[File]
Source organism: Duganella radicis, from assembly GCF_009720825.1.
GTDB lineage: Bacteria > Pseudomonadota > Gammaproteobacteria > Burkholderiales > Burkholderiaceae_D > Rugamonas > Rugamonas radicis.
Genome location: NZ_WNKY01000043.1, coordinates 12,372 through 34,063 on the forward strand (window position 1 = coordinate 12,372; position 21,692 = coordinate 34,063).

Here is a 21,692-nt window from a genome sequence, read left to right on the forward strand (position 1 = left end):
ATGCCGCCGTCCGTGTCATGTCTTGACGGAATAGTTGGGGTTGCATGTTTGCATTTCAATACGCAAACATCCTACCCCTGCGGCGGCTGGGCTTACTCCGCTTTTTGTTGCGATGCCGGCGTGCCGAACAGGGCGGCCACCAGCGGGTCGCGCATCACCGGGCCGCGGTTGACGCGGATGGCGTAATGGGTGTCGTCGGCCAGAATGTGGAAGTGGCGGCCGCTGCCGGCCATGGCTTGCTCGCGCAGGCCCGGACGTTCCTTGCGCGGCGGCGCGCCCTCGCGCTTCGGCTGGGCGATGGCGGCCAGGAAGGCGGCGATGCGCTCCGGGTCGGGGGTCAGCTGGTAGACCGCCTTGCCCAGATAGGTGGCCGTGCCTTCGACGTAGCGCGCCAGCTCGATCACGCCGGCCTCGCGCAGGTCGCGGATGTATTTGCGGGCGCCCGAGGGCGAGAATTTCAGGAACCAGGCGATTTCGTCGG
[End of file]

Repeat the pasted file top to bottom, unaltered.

Source organism: Duganella radicis, from assembly GCF_009720825.1.
GTDB lineage: Bacteria > Pseudomonadota > Gammaproteobacteria > Burkholderiales > Burkholderiaceae_D > Rugamonas > Rugamonas radicis.
Genome location: NZ_WNKY01000043.1, coordinates 12,372 through 34,063 on the forward strand (window position 1 = coordinate 12,372; position 21,692 = coordinate 34,063).

Here is a 21,692-nt window from a genome sequence, read left to right on the forward strand (position 1 = left end):
ATGCCGCCGTCCGTGTCATGTCTTGACGGAATAGTTGGGGTTGCATGTTTGCATTTCAATACGCAAACATCCTACCCCTGCGGCGGCTGGGCTTACTCCGCTTTTTGTTGCGATGCCGGCGTGCCGAACAGGGCGGCCACCAGCGGGTCGCGCATCACCGGGCCGCGGTTGACGCGGATGGCGTAATGGGTGTCGTCGGCCAGAATGTGGAAGTGGCGGCCGCTGCCGGCCATGGCTTGCTCGCGCAGGCCCGGACGTTCCTTGCGCGGCGGCGCGCCCTCGCGCTTCGGCTGGGCGATGGCGGCCAGGAAGGCGGCGATGCGCTCCGGGTCGGGGGTCAGCTGGTAGACCGCCTTGCCCAGATAGGTGGCCGTGCCTTCGACGTAGCGCGCCAGCTCGATCACGCCGGCCTCGCGCAGGTCGCGGATGTATTTGCGGGCGCCCGAGGGCGAGAATTTCAGGAACCAGGCGATTTCGTCGG